Dunkirk tells the story of the evacuation of Dunkirk, which was code-named Operation Dynamo – although that wasn’t named in this film, and showed the extrication of our soldiers from Dunkirk’s beaches and harbour in Northern France, in an operation which took place in 1940 from May 26th to June 4th. Personally, I wasn’t too well up on this period of World War II, so it also served as a history lesson – as much as a movie can which has fictional characters, but ones which are based on what the real soldiers went through.
What often lets even a brilliant Christopher Nolan film down is what’s spoken. Nolan, himself, has written this script, although he often shares the duties with his brother, Jonathan. At least there’s not much chat in this, but in the case of Interstellar, for example, the incredible visuals helped distract from the soap opera-style dialogue.
But there’s so much to admire, here, because if there’s one man who knows what he’s doing with the entire 1.44:1 70mm IMAX screen, it’s Christopher Nolan, and he gives us visuals which impress from the moment it begins, as the soldiers are walking along, before escaping enemy fire. Throw in a pulsating score from Hans Zimmer, which is like a character all of its own, plus aerial dogfights which are mind-bending at times, reminding me of the spaceship flying over the alien sea at an angle, early on in Interstellar after they visit the first planet.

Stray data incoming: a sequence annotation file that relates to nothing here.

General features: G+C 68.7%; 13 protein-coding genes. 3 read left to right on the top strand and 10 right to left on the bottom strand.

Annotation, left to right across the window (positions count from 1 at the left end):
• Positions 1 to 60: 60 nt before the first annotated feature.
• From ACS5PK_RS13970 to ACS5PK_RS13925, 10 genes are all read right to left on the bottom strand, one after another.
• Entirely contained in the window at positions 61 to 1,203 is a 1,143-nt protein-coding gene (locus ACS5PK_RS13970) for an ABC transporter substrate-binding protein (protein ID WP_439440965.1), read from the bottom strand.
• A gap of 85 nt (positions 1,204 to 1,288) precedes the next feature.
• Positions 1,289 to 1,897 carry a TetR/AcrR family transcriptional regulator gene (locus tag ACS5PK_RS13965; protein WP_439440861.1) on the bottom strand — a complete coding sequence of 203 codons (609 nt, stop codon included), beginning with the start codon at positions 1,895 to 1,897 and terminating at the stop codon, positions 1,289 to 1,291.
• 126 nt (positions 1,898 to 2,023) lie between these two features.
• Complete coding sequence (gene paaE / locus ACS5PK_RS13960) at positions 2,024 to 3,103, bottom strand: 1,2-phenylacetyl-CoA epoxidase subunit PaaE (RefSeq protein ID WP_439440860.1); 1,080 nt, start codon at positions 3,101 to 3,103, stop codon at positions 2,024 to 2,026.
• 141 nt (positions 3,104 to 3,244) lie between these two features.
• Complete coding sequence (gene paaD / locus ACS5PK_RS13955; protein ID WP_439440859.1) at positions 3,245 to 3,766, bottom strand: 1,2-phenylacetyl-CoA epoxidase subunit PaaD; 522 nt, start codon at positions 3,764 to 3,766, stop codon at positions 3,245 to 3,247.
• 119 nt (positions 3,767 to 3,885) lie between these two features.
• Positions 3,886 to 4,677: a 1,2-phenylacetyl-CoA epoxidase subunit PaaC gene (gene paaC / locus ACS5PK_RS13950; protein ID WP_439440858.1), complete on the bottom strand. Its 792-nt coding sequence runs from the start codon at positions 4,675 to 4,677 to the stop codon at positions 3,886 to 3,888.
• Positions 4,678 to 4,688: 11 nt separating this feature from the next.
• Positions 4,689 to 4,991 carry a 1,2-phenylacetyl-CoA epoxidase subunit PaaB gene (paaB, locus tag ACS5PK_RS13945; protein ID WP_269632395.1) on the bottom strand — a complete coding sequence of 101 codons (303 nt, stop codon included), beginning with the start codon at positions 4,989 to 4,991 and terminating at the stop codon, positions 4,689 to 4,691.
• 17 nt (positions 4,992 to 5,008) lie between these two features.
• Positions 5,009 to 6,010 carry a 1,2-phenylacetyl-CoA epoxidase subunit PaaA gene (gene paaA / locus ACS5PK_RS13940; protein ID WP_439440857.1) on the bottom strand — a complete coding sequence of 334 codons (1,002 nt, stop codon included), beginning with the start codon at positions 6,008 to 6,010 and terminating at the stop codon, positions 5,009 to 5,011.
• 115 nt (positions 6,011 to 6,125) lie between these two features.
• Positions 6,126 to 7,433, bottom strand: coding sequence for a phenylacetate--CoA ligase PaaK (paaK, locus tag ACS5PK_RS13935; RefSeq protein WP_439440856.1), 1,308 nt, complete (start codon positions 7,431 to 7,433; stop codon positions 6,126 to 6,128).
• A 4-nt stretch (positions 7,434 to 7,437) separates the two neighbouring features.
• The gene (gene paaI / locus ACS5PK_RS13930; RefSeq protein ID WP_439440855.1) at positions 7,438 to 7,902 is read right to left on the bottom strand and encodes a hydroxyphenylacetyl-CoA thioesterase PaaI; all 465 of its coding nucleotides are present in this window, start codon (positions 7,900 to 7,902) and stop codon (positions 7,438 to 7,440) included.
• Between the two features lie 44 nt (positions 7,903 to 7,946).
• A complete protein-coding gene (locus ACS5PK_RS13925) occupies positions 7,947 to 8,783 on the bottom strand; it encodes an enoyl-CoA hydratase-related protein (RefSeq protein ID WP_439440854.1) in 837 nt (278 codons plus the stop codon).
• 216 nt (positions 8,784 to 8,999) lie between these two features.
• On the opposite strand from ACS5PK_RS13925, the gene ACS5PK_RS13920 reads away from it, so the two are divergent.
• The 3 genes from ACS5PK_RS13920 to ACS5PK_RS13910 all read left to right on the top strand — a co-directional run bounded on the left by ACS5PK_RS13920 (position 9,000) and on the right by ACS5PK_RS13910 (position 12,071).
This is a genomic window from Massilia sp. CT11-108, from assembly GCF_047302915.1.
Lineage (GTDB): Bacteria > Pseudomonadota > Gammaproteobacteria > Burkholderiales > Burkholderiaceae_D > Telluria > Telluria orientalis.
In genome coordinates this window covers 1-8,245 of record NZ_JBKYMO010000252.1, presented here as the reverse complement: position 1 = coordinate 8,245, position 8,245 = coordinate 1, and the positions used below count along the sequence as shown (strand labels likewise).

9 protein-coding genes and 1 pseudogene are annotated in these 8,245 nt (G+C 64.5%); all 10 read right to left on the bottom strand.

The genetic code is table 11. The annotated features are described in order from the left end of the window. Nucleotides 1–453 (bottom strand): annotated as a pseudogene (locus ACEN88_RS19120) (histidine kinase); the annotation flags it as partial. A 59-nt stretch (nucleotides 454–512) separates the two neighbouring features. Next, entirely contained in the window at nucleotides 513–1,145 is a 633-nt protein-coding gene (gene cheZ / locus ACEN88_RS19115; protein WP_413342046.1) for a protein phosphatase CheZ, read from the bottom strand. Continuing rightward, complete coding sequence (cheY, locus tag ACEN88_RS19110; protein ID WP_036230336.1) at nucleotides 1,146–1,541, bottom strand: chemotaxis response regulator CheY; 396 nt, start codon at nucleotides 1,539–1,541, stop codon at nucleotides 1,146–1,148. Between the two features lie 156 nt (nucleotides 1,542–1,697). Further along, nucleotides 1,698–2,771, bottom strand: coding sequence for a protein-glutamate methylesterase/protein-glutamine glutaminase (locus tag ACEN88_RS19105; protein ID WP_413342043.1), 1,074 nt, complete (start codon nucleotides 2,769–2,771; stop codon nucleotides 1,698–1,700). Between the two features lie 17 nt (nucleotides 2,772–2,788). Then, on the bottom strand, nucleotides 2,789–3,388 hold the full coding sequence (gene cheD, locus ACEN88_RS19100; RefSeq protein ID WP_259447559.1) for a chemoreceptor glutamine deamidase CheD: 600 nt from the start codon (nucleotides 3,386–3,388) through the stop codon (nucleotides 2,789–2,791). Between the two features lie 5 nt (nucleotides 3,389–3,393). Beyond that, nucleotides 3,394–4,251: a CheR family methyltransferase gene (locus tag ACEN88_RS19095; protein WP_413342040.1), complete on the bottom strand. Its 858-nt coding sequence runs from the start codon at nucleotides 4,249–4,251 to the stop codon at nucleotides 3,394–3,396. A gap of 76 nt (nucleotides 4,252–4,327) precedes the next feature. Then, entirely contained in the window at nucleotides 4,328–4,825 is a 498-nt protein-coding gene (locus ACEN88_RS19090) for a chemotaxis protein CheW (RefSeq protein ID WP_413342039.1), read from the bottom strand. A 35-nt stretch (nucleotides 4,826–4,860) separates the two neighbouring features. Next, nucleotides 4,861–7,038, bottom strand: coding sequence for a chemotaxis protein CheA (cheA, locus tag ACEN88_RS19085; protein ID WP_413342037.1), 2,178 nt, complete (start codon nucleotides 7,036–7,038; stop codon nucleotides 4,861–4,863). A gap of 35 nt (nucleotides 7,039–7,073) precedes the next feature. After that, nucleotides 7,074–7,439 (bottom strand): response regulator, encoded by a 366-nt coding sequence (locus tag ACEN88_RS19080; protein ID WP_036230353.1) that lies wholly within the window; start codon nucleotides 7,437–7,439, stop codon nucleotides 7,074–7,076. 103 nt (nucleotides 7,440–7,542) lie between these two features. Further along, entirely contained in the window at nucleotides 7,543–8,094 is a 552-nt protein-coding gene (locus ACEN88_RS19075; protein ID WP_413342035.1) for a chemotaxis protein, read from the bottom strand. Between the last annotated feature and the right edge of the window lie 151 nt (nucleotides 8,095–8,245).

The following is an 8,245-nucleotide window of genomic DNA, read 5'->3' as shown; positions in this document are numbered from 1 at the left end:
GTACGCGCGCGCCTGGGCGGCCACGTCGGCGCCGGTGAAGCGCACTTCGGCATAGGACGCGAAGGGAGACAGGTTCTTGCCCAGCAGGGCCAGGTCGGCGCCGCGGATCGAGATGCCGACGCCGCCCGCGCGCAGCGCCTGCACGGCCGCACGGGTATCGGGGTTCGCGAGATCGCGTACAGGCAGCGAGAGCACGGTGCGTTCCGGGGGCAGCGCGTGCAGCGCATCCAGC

Don’t make the same mistake I did, as the first part follows young British private Tommy (Fionn Whitehead), but in a land-based section that’s called The Mole. So, I wondered what exactly is his role as a mole? And how come that isn’t told to us at all? Well, he’s not a mole in the traditional movie sense. The mole is the under-section of a bridge, from which boats are setting off. Since they can’t get on the one they want, they have to wait for another, but like Sandra Bullock’s character in Gravity, what can go wrong DOES go wrong, and it goes wrong EVERY damn time. So… I was expecting some big reveal that never came. Hmm…
And with his story being told over the course of a week, there are times when it’s a little thin and overlong (the boat hull scene, in particular) and you’re just wanting it to get to the next part of his tale.